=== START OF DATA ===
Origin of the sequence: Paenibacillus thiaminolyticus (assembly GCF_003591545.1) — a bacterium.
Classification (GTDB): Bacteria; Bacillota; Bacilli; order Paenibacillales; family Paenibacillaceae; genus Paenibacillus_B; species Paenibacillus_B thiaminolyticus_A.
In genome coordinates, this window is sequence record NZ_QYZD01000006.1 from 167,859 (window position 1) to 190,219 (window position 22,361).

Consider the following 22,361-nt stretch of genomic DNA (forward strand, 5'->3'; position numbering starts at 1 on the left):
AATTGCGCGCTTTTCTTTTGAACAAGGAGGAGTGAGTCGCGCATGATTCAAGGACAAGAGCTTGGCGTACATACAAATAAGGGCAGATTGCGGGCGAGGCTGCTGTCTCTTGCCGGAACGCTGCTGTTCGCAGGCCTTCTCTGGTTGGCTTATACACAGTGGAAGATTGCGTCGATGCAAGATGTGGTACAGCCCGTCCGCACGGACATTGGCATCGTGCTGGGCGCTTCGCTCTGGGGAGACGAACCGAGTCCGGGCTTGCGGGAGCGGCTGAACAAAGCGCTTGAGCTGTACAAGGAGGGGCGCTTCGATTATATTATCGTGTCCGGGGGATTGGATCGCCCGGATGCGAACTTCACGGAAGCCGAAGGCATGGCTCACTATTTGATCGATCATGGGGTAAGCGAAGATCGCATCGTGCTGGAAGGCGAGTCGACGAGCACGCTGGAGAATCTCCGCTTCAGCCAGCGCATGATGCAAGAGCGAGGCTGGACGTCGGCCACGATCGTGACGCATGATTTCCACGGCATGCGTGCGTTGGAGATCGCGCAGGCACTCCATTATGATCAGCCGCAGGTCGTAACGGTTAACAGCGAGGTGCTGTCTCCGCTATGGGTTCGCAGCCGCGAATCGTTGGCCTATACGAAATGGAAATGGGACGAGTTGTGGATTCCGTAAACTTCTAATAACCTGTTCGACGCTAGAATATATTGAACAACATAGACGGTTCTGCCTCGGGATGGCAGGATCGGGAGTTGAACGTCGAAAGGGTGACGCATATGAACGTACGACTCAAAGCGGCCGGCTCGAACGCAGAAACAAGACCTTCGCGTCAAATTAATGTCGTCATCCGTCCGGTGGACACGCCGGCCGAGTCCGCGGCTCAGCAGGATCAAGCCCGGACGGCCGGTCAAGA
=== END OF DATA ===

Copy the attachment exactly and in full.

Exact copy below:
Origin of the sequence: Paenibacillus thiaminolyticus (assembly GCF_003591545.1) — a bacterium.
Classification (GTDB): Bacteria; Bacillota; Bacilli; order Paenibacillales; family Paenibacillaceae; genus Paenibacillus_B; species Paenibacillus_B thiaminolyticus_A.
In genome coordinates, this window is sequence record NZ_QYZD01000006.1 from 167,859 (window position 1) to 190,219 (window position 22,361).

Consider the following 22,361-nt stretch of genomic DNA (forward strand, 5'->3'; position numbering starts at 1 on the left):
AATTGCGCGCTTTTCTTTTGAACAAGGAGGAGTGAGTCGCGCATGATTCAAGGACAAGAGCTTGGCGTACATACAAATAAGGGCAGATTGCGGGCGAGGCTGCTGTCTCTTGCCGGAACGCTGCTGTTCGCAGGCCTTCTCTGGTTGGCTTATACACAGTGGAAGATTGCGTCGATGCAAGATGTGGTACAGCCCGTCCGCACGGACATTGGCATCGTGCTGGGCGCTTCGCTCTGGGGAGACGAACCGAGTCCGGGCTTGCGGGAGCGGCTGAACAAAGCGCTTGAGCTGTACAAGGAGGGGCGCTTCGATTATATTATCGTGTCCGGGGGATTGGATCGCCCGGATGCGAACTTCACGGAAGCCGAAGGCATGGCTCACTATTTGATCGATCATGGGGTAAGCGAAGATCGCATCGTGCTGGAAGGCGAGTCGACGAGCACGCTGGAGAATCTCCGCTTCAGCCAGCGCATGATGCAAGAGCGAGGCTGGACGTCGGCCACGATCGTGACGCATGATTTCCACGGCATGCGTGCGTTGGAGATCGCGCAGGCACTCCATTATGATCAGCCGCAGGTCGTAACGGTTAACAGCGAGGTGCTGTCTCCGCTATGGGTTCGCAGCCGCGAATCGTTGGCCTATACGAAATGGAAATGGGACGAGTTGTGGATTCCGTAAACTTCTAATAACCTGTTCGACGCTAGAATATATTGAACAACATAGACGGTTCTGCCTCGGGATGGCAGGATCGGGAGTTGAACGTCGAAAGGGTGACGCATATGAACGTACGACTCAAAGCGGCCGGCTCGAACGCAGAAACAAGACCTTCGCGTCAAATTAATGTCGTCATCCGTCCGGTGGACACGCCGGCCGAGTCCGCGGCTCAGCAGGATCAAGCCCGGACGGCCGGTCAAGA